Promises of Peace and Development: Mining and Violence in Guatemala

Citation:

Caxaj, C. Susana, Helene Berman, Jean-Paul Restoule, Colleen Varcoe, and Susan L. Ray. 2013. "Promises of Peace and Development: Mining and Violence in Guatemala." Advances in Nursing Science 36 (3): 213-28.

Authors: C. Susana Caxaj, Helene Berman, Jean-Paul Restoule, Colleen Varcoe, Susan L. Ray

Abstract:

For Indigenous peoples of Guatemala, mining is experienced within a lingering legacy of colonialism and genocide. Here, we discuss macro-level findings of a larger study, examining the lived context of a mining-affected community in Guatemala and barriers that this poses to peace. Using an anticolonial narrative methodology, guided by participatory action research principles, we interviewed 54 participants. Their accounts pointed to intersecting and ongoing forces of poverty, dispossession, gendered oppression, genocide, and global inequity were exacerbated and triggered by local mining operations. This context posed profound threats to community well-being and signals a call to action for nurses and other global actors.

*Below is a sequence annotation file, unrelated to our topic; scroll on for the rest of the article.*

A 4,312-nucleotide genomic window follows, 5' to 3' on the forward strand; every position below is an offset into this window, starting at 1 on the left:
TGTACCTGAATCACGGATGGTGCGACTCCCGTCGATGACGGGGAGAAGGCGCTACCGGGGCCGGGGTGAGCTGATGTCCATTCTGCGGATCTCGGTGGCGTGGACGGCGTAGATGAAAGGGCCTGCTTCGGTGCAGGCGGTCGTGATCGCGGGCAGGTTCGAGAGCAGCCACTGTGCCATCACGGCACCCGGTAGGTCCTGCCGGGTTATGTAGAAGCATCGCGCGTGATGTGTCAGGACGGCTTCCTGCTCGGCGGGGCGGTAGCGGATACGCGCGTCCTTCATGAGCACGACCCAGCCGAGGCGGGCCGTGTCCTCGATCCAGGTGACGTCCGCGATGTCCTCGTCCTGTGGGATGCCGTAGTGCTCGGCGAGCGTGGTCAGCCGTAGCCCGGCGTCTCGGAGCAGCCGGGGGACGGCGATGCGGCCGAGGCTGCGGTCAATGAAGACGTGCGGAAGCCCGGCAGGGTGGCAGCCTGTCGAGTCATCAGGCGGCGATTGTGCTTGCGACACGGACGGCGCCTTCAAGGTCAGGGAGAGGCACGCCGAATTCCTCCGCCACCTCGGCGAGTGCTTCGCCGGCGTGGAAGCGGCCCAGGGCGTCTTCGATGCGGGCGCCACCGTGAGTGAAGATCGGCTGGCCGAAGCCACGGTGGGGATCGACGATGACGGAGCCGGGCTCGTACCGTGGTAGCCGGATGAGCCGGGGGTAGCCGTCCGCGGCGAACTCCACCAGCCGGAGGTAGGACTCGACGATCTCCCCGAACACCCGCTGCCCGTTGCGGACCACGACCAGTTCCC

Keywords: colonialism, conflict, dispossession, indigenous health, mining, peace, poverty

Topics: Coloniality/Post-Coloniality, Development, Economies, Economic Inequality, Poverty, Ethnicity, Extractive Industries, Gender, Gendered Power Relations, Gender Equality/Inequality, Genocide, Globalization, Health, Households, Livelihoods, Multi-national Corporations, Post-Conflict, Race, Rights, Human Rights, Indigenous Rights, Land Rights, Women's Rights, Violence Regions: Americas, Central America Countries: Guatemala

Year: 2013

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